School and Older Children with Cancer
In the emotionally exhausting days after diagnosis, informing the school does not occur to most parents.
However, this should be a priority when your affected child or her siblings are of school age.
Good communication with teachers from the start will help you develop invaluable collaboration throughout your child’s treatment and recovery.
A good relationship with your children’s teachers will go a long way to ensuring your affected child, brothers and sisters feel welcome and cared for at school.
Identify a suitable person to liaise with you, the hospital and school, to maintain the flow of information. This person is called an education advocate, and may be a hospital social worker, child life specialist, nurse, hospital or school nurse or guidance counselor.
When seeking an education advocate, look for effective organizational and communication skills and ensure the person has good understanding of the education system. You must also have personal confidence and trust that the individual will work in the best interests of your child.
Stay in Touch
If your child is to receive treatment over a long period of time, regular updates will be very important. Update on your child’s medical condition and treatment, and emotional well-being of all your school age children. The school can then discuss education during absence, and a proposed date for returning to school.
If your child is absent from school for an extended period, staying in contact with teacher and classmates will be vital to her personal well-being. Encourage your child and classmates to stay in touch, and let the teachers know any restrictions in visiting or gifts sent to the hospital.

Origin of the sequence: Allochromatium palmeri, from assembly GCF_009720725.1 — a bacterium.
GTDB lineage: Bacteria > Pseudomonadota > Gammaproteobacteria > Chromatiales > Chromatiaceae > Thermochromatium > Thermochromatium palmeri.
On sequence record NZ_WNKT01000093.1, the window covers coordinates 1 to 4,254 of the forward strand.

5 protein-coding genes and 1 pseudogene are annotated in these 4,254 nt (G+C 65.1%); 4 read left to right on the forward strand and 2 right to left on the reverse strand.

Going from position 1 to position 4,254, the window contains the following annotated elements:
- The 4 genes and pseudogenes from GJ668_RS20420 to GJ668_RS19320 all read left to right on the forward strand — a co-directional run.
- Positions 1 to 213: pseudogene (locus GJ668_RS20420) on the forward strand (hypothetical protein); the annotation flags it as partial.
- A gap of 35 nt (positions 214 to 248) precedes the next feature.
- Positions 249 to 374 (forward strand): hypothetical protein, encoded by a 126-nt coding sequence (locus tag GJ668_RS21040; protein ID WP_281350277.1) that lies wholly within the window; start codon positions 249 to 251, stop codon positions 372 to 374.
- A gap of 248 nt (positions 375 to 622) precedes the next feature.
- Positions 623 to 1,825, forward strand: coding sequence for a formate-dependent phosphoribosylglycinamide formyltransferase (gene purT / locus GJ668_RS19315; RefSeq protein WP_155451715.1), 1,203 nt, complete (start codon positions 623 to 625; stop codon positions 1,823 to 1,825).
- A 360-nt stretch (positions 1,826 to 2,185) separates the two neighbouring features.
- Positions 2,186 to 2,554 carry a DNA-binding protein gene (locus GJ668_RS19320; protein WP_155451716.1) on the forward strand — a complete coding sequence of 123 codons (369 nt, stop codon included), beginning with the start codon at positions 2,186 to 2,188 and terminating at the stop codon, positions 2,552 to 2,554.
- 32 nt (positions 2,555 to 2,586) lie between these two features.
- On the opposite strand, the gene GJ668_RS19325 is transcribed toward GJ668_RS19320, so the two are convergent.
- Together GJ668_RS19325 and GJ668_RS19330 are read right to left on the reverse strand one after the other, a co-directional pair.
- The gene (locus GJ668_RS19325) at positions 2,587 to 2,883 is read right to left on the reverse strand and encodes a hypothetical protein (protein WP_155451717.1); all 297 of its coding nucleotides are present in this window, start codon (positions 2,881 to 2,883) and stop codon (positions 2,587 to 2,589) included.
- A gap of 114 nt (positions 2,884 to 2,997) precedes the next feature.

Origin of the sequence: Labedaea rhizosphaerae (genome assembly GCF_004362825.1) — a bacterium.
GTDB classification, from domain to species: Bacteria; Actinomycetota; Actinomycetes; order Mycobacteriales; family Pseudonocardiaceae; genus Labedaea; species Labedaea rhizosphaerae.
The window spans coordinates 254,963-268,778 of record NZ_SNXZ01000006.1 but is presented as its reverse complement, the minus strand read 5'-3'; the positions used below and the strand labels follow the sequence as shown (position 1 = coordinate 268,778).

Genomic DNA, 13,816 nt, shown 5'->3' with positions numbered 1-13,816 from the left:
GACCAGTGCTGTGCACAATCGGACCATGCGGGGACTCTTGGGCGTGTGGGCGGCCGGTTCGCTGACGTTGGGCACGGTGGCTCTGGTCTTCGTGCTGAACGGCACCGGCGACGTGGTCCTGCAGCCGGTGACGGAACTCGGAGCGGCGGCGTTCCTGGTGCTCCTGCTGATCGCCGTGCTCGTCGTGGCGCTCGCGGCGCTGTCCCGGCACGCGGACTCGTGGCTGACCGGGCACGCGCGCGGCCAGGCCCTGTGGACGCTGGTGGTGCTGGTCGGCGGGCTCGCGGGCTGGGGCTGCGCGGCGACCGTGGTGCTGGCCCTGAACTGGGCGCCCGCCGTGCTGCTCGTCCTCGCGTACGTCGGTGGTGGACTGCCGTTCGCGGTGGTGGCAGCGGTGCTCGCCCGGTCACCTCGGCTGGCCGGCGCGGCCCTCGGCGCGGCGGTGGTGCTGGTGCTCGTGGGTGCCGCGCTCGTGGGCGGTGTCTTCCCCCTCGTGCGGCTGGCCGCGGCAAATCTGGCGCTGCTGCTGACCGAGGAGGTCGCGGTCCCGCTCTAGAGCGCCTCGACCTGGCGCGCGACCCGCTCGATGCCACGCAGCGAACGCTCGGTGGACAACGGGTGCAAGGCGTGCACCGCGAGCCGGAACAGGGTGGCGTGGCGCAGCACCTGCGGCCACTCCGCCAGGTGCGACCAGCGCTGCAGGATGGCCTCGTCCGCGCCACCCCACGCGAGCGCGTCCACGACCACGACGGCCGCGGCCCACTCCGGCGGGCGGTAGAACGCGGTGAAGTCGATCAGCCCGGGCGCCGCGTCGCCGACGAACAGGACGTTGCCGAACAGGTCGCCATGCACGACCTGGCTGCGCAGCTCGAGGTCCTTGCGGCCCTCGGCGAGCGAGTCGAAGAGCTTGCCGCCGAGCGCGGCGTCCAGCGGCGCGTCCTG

Exchanging cards, letters, telephone calls, photos, artwork, and audio or video messages are all simple ways in which the affected child can continue to feel involved with school life.
Educate About Retinoblastoma
Many misconceptions exist about cancer, especially in children, and there is little awareness of retinoblastoma. Dispel myths and misunderstandings quickly by giving the school information about retinoblastoma and its treatment.
Give the teacher or education advocate the link to this website. You could arrange for a child life specialist, nurse or social worker to talk to the teachers and pupils. Children and adults alike need ample opportunity to ask questions, as this will put fear to rest and clear up potentially harmful misconceptions.